Scalable Manufacturing of Flexible Electronic Systems and Smart Textiles
The transition from conventional rigid and battery-based electronics into flexible and self-powered circuitry will pave the way toward future wearable technologies. Flexible electronics, when fabricated using low-cost materials and mass production technologies, will be able to augment the functionality of everyday items, enhancing the way humans interact with machines. Unfortunately, the manufacturing approaches commonly used to prototype and fabricate flexible electronics are often based on materials and processes appropriate for rigid electronics. Expanding the range of low-cost materials, scalable fabrication techniques, and lightweight and wireless powering strategies applicable to flexible electronics will be desirable to lower current manufacturing barriers.
Paper, due to its low cost, biodegradability, and availability 1012 tons of cellulose are produced annually), has gained considerable attention as a substrate for the development of printable electronics. These paper-based devices are flexible and even foldable, facilitating their conformability to other objects, and their use in a variety of applications, from packaging to healthcare. Similarly, the ubiquitous use of textiles in daily life and the recent miniaturization of electronic systems fostered the development of a fast-growing interdisciplinary research field that aims to incorporate wearable electronics into garments. These electronic textiles—called "e-textiles"—have demonstrated to serve as convenient platforms for personalized medicine and human-machine interfacing.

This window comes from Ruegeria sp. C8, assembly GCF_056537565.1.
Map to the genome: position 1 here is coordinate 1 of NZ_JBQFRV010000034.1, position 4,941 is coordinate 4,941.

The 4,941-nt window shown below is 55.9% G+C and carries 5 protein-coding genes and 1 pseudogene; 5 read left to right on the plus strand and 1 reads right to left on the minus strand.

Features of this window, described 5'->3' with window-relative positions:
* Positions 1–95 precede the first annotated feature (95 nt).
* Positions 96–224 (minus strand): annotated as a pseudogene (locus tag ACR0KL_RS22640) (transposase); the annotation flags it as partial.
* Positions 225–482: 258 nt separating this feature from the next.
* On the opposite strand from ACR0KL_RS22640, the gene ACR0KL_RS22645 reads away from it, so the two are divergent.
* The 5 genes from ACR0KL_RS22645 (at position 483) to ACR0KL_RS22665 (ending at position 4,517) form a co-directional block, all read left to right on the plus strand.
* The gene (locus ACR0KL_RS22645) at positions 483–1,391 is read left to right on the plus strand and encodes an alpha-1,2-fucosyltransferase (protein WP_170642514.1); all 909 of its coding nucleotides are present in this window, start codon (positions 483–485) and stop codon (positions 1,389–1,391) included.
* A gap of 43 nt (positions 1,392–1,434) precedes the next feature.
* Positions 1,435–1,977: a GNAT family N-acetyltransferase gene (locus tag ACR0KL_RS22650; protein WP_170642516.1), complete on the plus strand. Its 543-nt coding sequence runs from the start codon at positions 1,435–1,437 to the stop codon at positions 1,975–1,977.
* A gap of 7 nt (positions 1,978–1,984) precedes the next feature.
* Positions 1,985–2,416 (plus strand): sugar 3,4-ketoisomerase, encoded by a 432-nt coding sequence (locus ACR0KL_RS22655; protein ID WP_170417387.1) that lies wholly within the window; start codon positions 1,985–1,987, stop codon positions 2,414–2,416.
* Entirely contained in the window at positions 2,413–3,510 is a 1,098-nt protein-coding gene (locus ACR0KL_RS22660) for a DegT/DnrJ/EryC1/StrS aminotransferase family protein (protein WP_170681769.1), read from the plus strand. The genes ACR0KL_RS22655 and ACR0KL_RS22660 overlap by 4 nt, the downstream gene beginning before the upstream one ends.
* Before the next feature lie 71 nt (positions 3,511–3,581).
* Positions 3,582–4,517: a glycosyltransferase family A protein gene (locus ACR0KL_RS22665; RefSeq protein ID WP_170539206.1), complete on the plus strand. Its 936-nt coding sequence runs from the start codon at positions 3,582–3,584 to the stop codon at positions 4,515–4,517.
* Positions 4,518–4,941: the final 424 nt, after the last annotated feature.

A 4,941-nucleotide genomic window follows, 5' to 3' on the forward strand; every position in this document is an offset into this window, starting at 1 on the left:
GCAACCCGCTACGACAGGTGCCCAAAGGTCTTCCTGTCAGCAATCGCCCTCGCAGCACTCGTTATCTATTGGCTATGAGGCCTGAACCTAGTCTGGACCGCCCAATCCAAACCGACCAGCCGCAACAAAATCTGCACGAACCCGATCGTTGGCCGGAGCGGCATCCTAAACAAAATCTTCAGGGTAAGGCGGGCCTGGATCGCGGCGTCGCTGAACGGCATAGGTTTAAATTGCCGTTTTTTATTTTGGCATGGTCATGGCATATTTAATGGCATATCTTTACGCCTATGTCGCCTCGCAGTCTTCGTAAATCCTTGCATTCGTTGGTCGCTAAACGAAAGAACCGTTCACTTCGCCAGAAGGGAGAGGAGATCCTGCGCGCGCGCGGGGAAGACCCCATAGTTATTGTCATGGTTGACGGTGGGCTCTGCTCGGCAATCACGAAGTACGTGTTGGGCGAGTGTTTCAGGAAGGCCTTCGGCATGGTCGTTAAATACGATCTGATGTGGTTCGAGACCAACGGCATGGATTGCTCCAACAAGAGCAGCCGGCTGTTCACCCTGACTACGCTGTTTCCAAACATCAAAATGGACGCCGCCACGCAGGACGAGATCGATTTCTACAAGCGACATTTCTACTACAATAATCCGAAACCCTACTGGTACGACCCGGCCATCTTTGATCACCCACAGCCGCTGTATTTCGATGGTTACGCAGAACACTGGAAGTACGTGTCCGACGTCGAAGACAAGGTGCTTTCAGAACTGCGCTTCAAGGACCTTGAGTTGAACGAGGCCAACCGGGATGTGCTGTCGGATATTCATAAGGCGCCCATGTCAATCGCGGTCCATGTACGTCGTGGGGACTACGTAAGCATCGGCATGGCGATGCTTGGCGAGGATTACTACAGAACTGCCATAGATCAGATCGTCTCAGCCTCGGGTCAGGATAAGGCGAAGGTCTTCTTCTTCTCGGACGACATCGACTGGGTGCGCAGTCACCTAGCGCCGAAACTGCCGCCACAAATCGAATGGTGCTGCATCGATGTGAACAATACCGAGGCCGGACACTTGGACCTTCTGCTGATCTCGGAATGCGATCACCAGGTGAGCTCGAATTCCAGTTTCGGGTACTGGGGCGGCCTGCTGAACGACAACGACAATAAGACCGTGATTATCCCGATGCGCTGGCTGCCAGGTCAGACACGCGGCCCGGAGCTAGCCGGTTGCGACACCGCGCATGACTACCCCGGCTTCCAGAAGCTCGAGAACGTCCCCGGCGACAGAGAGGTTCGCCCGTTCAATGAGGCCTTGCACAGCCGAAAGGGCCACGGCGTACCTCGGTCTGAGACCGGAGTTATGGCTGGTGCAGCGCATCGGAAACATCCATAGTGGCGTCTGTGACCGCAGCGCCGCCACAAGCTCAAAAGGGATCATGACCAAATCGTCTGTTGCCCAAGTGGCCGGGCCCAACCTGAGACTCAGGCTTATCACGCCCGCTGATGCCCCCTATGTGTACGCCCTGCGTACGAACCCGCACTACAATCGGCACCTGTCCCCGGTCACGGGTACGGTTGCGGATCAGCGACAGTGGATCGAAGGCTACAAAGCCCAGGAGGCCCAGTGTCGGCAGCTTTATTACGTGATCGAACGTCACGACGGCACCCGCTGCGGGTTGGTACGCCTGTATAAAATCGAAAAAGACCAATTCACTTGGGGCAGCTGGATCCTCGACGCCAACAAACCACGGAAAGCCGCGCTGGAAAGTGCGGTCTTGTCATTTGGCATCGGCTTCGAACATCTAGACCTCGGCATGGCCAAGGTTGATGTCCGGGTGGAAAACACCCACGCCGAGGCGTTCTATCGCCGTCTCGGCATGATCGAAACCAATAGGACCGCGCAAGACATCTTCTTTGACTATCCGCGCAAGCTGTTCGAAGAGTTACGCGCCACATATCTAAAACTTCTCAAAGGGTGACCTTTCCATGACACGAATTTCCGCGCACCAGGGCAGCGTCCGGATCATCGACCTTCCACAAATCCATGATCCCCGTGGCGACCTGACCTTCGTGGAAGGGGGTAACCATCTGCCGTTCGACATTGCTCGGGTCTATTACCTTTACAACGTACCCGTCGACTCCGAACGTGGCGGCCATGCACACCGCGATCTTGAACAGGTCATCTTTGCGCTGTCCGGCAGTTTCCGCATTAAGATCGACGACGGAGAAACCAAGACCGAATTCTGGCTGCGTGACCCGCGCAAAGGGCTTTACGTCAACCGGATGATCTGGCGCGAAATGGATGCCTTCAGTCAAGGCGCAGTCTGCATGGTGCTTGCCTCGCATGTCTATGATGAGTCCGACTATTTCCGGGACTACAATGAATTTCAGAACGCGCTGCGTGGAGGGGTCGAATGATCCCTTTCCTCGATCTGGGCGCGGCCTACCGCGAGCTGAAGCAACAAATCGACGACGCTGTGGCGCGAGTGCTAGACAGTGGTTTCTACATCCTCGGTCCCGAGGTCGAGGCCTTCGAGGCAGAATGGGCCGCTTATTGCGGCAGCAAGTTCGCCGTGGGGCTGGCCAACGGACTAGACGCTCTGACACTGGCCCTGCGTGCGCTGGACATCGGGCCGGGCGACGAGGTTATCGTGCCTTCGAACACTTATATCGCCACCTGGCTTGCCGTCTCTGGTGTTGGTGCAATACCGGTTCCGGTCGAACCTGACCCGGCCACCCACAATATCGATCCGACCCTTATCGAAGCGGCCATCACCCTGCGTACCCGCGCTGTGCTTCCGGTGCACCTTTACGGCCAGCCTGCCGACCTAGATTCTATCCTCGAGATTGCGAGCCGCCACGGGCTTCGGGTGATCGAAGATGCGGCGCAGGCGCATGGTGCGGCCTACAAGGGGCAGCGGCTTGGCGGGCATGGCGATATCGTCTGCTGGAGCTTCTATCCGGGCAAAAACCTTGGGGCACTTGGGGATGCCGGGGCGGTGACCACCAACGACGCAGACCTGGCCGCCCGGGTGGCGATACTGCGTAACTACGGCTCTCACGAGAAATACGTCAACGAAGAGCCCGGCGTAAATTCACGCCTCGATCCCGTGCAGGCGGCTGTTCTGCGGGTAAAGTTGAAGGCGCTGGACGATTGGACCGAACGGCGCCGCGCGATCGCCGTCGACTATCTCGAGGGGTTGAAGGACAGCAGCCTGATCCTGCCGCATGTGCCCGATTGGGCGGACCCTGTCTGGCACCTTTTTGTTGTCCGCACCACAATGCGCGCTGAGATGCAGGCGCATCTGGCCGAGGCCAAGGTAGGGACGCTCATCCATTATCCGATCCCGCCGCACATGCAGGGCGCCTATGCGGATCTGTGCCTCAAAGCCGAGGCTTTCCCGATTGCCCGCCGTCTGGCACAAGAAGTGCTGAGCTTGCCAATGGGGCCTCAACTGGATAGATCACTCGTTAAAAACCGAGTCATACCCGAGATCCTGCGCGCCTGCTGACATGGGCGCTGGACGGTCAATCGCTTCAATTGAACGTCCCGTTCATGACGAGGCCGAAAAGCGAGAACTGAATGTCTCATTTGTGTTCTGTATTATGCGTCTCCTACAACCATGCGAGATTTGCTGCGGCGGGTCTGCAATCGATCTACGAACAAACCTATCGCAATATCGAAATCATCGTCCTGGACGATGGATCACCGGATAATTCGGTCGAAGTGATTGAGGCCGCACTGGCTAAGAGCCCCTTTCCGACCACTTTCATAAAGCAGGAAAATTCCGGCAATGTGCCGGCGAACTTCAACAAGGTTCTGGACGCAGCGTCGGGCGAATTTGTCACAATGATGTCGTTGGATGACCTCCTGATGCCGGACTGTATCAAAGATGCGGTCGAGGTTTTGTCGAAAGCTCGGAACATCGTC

Several energy harvesting and wireless power transfer approaches have been proposed as lightweight and flexible alternatives to power e-textiles and paper-based devices. Triboelectric nanogenerators (TENGs)—capable of converting user-device interaction into electrical outputs via contact electrification—have been explored as a battery-less strategy to power wearable devices. Wireless power transmission (WPT) using resonant inductive coupling has also demonstrated to be a promising strategy to continuously power e-textiles in closed environments without significantly increasing their rigidity or weight.
This PhD dissertation focuses on the development of new cost-effective and scalable methods to design and manufacture self-powered paper-based electronics and to transform conventional fabrics into e-textiles. The resulting low-cost flexible electronics and wearables are lightweight, insensitive to moisture, and compatible with large-scale production processes, serving as a foundation for the future development and commercialization of smart garments and paper-based electronics devices that do not depend on batteries for their use.